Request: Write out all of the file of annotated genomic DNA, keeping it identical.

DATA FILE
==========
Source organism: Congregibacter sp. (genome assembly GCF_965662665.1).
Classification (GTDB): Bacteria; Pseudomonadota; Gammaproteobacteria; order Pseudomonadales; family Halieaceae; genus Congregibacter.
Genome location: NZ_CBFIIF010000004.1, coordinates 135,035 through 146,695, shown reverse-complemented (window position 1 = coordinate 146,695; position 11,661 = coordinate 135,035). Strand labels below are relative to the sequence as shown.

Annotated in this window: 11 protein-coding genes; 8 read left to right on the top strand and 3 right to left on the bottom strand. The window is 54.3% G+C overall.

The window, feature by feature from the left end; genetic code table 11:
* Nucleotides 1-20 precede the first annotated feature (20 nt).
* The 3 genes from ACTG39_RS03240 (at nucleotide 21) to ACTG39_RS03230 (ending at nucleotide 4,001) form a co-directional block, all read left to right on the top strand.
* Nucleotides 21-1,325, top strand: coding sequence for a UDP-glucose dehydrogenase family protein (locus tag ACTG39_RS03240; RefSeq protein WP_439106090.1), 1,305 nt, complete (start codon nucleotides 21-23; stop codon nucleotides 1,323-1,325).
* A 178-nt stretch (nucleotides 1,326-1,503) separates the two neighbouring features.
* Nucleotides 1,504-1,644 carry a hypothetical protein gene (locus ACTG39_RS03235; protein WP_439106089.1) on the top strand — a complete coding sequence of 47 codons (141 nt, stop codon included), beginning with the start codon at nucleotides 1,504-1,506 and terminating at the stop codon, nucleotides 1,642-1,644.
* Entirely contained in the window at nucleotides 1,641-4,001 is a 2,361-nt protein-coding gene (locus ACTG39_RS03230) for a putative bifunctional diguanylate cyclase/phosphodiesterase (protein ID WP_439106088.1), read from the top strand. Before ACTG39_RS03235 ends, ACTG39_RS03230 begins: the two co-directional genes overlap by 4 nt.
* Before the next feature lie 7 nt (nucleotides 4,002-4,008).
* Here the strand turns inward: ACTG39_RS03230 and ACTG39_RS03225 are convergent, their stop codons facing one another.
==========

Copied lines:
Source organism: Congregibacter sp. (genome assembly GCF_965662665.1).
Classification (GTDB): Bacteria; Pseudomonadota; Gammaproteobacteria; order Pseudomonadales; family Halieaceae; genus Congregibacter.
Genome location: NZ_CBFIIF010000004.1, coordinates 135,035 through 146,695, shown reverse-complemented (window position 1 = coordinate 146,695; position 11,661 = coordinate 135,035). Strand labels below are relative to the sequence as shown.

Annotated in this window: 11 protein-coding genes; 8 read left to right on the top strand and 3 right to left on the bottom strand. The window is 54.3% G+C overall.

The window, feature by feature from the left end; genetic code table 11:
* Nucleotides 1-20 precede the first annotated feature (20 nt).
* The 3 genes from ACTG39_RS03240 (at nucleotide 21) to ACTG39_RS03230 (ending at nucleotide 4,001) form a co-directional block, all read left to right on the top strand.
* Nucleotides 21-1,325, top strand: coding sequence for a UDP-glucose dehydrogenase family protein (locus tag ACTG39_RS03240; RefSeq protein WP_439106090.1), 1,305 nt, complete (start codon nucleotides 21-23; stop codon nucleotides 1,323-1,325).
* A 178-nt stretch (nucleotides 1,326-1,503) separates the two neighbouring features.
* Nucleotides 1,504-1,644 carry a hypothetical protein gene (locus ACTG39_RS03235; protein WP_439106089.1) on the top strand — a complete coding sequence of 47 codons (141 nt, stop codon included), beginning with the start codon at nucleotides 1,504-1,506 and terminating at the stop codon, nucleotides 1,642-1,644.
* Entirely contained in the window at nucleotides 1,641-4,001 is a 2,361-nt protein-coding gene (locus ACTG39_RS03230) for a putative bifunctional diguanylate cyclase/phosphodiesterase (protein ID WP_439106088.1), read from the top strand. Before ACTG39_RS03235 ends, ACTG39_RS03230 begins: the two co-directional genes overlap by 4 nt.
* Before the next feature lie 7 nt (nucleotides 4,002-4,008).
* Here the strand turns inward: ACTG39_RS03230 and ACTG39_RS03225 are convergent, their stop codons facing one another.